By Marianne Arens
15 December 2014
In the latest protest action against the Italian government’s Jobs Act, hundreds of thousands participated in demonstrations across Italy last Friday. An eight-hour general strike paralysed much of the country’s public transport and services, and protesters took to the streets in 54 cities.
The strike affected public transport, schools, hospitals and government administrative offices. In addition private industry was also hit—in particular the country’s engineering and auto industries. Air and rail traffic came to a virtual standstill for eight hours, although workers in the public transport sector were originally conscripted to work on that day. At the last minute, however, Transport Minister Maurizio Lupi lifted the ban on strike action.
The strike and protests were directed against the austerity program of the government headed by Matteo Renzi (Democratic Party, PD) and especially against his so-called Jobs Act. The Jobs Act gives employers free rein to “hire and fire”, thereby wiping out the last remnants of employment protection in Italy. The Italian parliament has already approved Renzi’s labor market reform and now many industrial workers fear mass layoffs in the near future.
In recent years whole sections of industrial workers, for example, Fiat auto workers, have been repeatedly forced to work short-time. Now they rightly fear that the new law will eliminate the country’s modest protection against unemployment and miserly levels of short-time working compensation (“Cassa Integrazione”).
Large numbers of pensioners were also present on the demonstrations. Even prior to the full implementation of Renzi’s austerity program retirees are struggling to survive on pensions of around €500 per month. The economic crisis and social attacks carried out during the last four years under former prime ministers Silvio Berlusconi, Mario Monti, Enrico Letta and now Matteo Renzi have created a massive pool of pensioners condemned to poverty. The same austerity programs have also doubled the country’s unemployment and driven up youth unemployment to around 50 percent.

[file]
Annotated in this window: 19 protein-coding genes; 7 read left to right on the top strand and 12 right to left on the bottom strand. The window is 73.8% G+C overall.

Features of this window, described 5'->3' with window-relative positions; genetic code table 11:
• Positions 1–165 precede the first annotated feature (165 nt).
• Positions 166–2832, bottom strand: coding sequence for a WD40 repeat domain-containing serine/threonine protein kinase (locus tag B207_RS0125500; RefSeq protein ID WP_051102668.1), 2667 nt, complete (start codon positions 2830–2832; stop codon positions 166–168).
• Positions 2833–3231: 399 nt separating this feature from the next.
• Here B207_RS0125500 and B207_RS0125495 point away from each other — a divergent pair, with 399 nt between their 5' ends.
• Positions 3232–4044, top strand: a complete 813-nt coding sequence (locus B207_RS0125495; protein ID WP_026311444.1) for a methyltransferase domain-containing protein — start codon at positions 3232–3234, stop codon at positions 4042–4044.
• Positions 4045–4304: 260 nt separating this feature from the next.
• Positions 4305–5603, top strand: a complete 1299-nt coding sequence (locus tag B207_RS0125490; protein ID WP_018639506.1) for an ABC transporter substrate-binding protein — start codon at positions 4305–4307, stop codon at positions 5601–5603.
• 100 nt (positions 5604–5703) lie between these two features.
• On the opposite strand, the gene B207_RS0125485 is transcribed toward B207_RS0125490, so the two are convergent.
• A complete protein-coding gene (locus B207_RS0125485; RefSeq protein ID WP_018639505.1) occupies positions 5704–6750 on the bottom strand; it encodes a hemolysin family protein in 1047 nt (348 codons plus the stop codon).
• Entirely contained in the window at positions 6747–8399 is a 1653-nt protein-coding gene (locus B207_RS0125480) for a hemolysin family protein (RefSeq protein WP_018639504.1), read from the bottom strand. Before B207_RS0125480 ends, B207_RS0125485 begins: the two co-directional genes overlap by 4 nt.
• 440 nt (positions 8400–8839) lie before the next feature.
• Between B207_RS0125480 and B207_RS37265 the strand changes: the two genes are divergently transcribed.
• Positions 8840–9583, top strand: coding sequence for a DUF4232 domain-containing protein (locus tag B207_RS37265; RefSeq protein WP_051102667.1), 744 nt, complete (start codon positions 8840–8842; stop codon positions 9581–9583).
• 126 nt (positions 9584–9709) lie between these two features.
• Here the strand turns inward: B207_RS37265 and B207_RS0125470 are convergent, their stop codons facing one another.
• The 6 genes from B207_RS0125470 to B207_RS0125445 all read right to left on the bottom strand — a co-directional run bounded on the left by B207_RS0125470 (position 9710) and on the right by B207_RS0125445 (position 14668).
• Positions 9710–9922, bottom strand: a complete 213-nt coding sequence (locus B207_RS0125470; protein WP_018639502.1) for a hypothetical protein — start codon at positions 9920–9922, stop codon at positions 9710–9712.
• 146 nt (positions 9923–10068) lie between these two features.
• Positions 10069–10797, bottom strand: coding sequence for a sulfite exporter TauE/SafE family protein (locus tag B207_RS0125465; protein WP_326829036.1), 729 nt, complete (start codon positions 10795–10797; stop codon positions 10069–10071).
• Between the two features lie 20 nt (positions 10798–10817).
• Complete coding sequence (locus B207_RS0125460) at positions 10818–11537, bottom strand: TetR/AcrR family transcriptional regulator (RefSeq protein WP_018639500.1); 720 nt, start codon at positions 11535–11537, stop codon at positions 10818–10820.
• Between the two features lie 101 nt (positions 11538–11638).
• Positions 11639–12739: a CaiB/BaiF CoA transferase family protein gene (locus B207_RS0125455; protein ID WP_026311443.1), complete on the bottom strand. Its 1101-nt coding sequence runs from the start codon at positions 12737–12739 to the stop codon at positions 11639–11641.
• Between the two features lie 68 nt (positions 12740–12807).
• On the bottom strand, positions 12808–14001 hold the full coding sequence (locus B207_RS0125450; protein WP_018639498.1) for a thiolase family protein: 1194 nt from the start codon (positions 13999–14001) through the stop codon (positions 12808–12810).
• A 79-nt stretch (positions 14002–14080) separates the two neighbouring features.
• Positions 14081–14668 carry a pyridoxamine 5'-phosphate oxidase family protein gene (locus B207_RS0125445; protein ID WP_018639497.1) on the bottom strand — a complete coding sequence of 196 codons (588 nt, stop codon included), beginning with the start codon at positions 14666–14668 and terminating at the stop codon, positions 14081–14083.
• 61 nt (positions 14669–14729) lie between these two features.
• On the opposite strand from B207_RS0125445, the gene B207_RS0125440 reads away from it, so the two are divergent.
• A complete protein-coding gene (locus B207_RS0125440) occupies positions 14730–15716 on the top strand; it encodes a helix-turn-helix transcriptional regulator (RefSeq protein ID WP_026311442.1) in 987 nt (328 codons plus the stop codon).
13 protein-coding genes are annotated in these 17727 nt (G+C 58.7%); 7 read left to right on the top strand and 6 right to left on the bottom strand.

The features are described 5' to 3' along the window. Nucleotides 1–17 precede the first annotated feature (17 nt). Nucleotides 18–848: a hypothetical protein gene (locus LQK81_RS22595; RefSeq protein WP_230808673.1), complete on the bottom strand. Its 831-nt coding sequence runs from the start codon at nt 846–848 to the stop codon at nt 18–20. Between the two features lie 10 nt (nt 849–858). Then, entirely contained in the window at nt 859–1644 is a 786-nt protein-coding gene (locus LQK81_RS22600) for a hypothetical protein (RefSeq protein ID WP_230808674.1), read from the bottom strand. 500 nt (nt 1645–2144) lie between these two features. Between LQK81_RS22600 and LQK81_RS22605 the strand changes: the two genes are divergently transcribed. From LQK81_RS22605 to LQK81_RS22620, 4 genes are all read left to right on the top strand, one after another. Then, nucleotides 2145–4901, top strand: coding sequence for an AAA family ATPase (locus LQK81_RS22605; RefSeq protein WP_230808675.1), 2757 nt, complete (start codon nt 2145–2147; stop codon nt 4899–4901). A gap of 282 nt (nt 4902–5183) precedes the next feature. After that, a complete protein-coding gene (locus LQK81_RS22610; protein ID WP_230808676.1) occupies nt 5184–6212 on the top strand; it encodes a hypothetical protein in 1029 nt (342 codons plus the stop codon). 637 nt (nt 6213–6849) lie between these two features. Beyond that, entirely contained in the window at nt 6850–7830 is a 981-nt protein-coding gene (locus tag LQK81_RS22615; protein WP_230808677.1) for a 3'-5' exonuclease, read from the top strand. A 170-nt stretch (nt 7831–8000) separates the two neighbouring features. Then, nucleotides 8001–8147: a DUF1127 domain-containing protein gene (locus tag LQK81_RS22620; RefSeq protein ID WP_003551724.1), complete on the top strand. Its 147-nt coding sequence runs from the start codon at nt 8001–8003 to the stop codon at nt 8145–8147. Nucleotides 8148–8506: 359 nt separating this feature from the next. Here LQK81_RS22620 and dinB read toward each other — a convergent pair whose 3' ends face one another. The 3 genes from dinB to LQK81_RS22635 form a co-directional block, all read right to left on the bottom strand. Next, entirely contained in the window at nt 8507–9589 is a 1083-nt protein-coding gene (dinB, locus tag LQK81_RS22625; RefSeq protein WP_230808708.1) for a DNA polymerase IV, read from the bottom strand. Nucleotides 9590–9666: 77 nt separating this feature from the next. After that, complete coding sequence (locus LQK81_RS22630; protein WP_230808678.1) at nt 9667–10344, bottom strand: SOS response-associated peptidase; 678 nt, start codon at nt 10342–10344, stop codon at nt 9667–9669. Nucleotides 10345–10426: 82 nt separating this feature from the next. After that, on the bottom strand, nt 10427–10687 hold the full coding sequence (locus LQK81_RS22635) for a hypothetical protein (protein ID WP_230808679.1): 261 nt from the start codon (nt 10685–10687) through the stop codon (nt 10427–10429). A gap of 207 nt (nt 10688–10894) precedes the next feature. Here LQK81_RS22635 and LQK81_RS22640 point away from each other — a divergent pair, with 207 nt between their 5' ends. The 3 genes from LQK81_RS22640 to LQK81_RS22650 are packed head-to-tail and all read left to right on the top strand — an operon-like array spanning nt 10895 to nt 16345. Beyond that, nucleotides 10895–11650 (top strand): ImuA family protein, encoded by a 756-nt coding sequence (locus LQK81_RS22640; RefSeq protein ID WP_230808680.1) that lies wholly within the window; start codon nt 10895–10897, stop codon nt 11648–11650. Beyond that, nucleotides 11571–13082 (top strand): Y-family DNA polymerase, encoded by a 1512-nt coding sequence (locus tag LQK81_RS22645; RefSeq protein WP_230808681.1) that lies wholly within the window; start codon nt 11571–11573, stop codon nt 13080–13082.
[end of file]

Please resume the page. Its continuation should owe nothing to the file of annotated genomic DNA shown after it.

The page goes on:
The protests in Milan and Turin were marked by fierce clashes between demonstrators and police. In Milan, police and carabinieri used tear gas and batons against demonstrators, including some garbed as Santa Claus. The protesters had tried to climb over the fence in front of the headquarters of the regional government of Lombardy. In Turin the police brutally attacked a section of the demonstration, injuring many participants. Dozens were arrested.
The reaction of Prime Minister Renzi to the protests was to stress that he would implement his program as speedily as possible. He commented: “That makes no impression on me. …We are not a government that changes its mind just because protesters say we should do so.” Renzi’s stance against the working class has been backed by leading representatives of the Italian and European bourgeoisie.
On Tuesday, just three days before the strike, IMF Director General Christine Lagarde made a guest appearance at the Bocconi business university in Milan and stressed that Renzi’s Jobs Act was “an important tool to weaken the gap between precarious workers and workers with highly protected rights. This will stimulate the labour market.”
German President Joachim Gauck also supported Renzi. Gauck flew to Turin on Thursday to open an Italian-German economic forum together with Italian President Giorgio Napolitano. Gauck declared that he felt there was “great appreciation in Germany for the ambitious reform plans of Matteo Renzi’s government”. For his part Napolitano stated that “the decision on labor market reform … had already fallen”.